- "We attribute this demand primarily to the rapid, continuing spread of COVID-19 infections across the nation but particularly in the South, Southwest and West regions of the country," Quest said in a statement.
- Quick testing turnaround is crucial to the U.S. response, health officials say, so that infected individuals can be quickly isolated and contact tracers can find potentially exposed people early in their infection.
- "This is not just a Quest issue," the company said.
The surge in U.S. coronavirus cases has labs across the nation falling behind in processing and delivering test results with the turnaround time for Covid-19 tests taking days to a week or longer for many patients, two of the country's biggest lab diagnostics companies said Monday.
"We attribute this demand primarily to the rapid, continuing spread of COVID-19 infections across the nation but particularly in the South, Southwest and West regions of the country," Quest Diagnostics said in a statement. The test manufacturer added that it can now perform up to 125,000 tests per day, roughly double its capacity compared with two months ago.
"Despite that dramatic increase, demand for testing is increasing even faster," the company said. "As a result, our average turnaround time for reporting test results is slightly more than 1 day for our priority 1 patients. However, our average turnaround time for all other populations is 7 or more days."
Priority one patients include hospital patients, pre-operative patients in acute care settings and symptomatic healthcare workers, the company said.
Quick testing turnaround is crucial to the U.S. response, health officials say, so that infected individuals can be quickly isolated and contact tracers can find potentially exposed people early in their infection. Quest said it is working to ramp up capacity as quickly as possible, but "global supply constraints continue to be an issue."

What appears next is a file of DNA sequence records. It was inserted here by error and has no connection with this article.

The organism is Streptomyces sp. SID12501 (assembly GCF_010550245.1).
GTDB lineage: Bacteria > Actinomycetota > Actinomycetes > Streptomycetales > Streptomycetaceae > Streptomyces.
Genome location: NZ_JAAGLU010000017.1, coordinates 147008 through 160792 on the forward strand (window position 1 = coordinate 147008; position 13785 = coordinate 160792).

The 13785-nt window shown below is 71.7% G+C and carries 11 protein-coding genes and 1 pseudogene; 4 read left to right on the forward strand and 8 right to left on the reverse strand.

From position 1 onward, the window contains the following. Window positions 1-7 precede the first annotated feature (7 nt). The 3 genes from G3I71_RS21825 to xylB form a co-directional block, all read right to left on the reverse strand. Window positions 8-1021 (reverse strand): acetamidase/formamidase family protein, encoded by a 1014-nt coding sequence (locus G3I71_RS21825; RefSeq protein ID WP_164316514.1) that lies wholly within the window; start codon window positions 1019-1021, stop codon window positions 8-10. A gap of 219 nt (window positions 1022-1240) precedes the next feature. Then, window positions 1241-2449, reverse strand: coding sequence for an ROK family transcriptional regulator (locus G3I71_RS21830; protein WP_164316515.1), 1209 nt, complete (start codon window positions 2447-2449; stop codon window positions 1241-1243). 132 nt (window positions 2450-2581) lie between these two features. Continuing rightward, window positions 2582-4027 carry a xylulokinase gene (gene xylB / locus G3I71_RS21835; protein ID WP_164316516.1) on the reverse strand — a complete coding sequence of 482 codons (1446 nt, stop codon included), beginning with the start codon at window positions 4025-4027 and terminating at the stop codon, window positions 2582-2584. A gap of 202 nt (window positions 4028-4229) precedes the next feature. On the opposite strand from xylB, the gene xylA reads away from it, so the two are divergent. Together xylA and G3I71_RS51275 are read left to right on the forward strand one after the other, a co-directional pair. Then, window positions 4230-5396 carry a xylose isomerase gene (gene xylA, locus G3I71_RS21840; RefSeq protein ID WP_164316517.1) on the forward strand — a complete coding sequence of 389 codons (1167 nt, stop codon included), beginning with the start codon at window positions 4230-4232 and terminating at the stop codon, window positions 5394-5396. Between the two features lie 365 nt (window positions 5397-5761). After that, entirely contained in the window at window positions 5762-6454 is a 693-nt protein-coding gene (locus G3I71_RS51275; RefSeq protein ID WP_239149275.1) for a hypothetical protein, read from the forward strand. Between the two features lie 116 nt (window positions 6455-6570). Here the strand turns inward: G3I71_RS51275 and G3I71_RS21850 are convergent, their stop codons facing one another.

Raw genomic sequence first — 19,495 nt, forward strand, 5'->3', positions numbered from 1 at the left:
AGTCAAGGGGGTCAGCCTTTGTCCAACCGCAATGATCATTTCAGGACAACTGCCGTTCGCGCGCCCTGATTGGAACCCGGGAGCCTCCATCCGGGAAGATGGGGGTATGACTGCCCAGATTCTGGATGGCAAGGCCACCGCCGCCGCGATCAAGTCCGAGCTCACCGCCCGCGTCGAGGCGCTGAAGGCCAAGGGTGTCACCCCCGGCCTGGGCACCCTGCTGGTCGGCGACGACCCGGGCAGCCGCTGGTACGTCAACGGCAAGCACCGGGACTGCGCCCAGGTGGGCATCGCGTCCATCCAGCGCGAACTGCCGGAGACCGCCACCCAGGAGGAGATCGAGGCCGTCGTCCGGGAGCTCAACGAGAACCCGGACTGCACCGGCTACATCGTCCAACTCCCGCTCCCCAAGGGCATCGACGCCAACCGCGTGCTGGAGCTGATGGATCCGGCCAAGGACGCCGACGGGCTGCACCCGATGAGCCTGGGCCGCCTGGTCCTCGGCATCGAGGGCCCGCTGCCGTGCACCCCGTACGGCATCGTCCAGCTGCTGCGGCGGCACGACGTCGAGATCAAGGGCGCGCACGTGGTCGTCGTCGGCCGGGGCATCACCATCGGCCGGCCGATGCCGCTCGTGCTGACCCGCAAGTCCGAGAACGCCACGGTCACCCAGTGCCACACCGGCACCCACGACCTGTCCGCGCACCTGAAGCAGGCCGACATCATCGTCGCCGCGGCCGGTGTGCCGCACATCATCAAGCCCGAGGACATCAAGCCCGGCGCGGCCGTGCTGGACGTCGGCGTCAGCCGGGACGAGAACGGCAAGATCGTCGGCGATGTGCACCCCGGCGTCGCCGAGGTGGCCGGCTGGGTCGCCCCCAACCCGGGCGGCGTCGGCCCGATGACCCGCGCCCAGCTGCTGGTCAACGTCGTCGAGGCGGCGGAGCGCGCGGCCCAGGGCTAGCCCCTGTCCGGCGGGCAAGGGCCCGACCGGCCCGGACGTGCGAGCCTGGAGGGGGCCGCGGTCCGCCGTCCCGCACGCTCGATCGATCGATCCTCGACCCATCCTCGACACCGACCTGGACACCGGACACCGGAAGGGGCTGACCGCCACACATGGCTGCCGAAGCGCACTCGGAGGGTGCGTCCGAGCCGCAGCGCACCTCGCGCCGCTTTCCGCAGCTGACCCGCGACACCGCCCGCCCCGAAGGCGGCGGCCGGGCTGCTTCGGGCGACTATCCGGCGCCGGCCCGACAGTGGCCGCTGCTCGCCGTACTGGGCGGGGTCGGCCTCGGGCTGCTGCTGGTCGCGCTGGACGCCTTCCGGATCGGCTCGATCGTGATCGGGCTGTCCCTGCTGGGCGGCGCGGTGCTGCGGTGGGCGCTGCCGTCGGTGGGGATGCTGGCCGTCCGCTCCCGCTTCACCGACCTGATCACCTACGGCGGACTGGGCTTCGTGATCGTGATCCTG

The company said it is working on new technology to improve its testing capacity and bring on new partners to more quickly process test results.
"Yet, we want patients and healthcare providers to know that we will not be in a position to reduce our turnaround times as long as cases of COVID-19 continue to increase dramatically across much of the United States," the company said. "This is not just a Quest issue. The surge in COVID-19 cases affects the laboratory industry as a whole."
LabCorp, another coronavirus diagnostic test manufacturer, echoed Quest's concerns, saying that demand for testing is outpacing their capacity. The company said it is processing more than 130,000 tests per day and plans to ramp that up to 150,000 per day by the end of the month.
"Until recently, we have been able to deliver test results back to patients on average between 1-2 days from the date of specimen pickup," a LabCorp spokeswoman said in a statement to CNBC. "But with significant increases in testing demand and constraints in the availability of supplies and equipment, the average time to deliver results may now be 4-6 days from specimen pickup. For hospitalized patients, the average time for results is faster."
The U.S. has processed an average of more than 665,000 tests per day between July 1 and July 12, according to a CNBC analysis of data collected by the Covid Tracking Project, an independent volunteer organization launched by journalists at The Atlantic. That's up from a daily average of just over 174,000 diagnostic tests processed nationally per day through April, according to CNBC's analysis.
Since the beginning of the outbreak, public health officials and epidemiologists have called for the U.S. to invest significantly in test manufacturing and scaling up of the testing infrastructure. Harvard University published a report in April that said the U.S. would need to ramp up testing capacity to at least 5 million tests a day by early June and 20 million per day by late July in order to reopen the economy.
However, the findings were dismissed by Adm. Brett Giroir, assistant secretary of health who is in charge of the government's testing effort, as "an Ivory Tower, unreasonable benchmark," adding that it was not needed based on the latest modelling at the time.
Last month, as new cases of the coronavirus were beginning to surge again across parts of the U.S., President Donald Trump said at a campaign rally in Tulsa, Oklahoma that the growing outbreaks across the country were due to increased testing. He added that he told officials to "slow the testing down, please."